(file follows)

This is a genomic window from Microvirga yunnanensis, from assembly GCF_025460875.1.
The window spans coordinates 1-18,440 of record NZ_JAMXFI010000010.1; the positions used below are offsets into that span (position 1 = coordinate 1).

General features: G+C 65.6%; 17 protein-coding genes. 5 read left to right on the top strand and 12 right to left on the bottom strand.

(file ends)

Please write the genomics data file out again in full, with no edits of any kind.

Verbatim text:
This is a genomic window from Microvirga yunnanensis, from assembly GCF_025460875.1.
The window spans coordinates 1-18,440 of record NZ_JAMXFI010000010.1; the positions used below are offsets into that span (position 1 = coordinate 1).

General features: G+C 65.6%; 17 protein-coding genes. 5 read left to right on the top strand and 12 right to left on the bottom strand.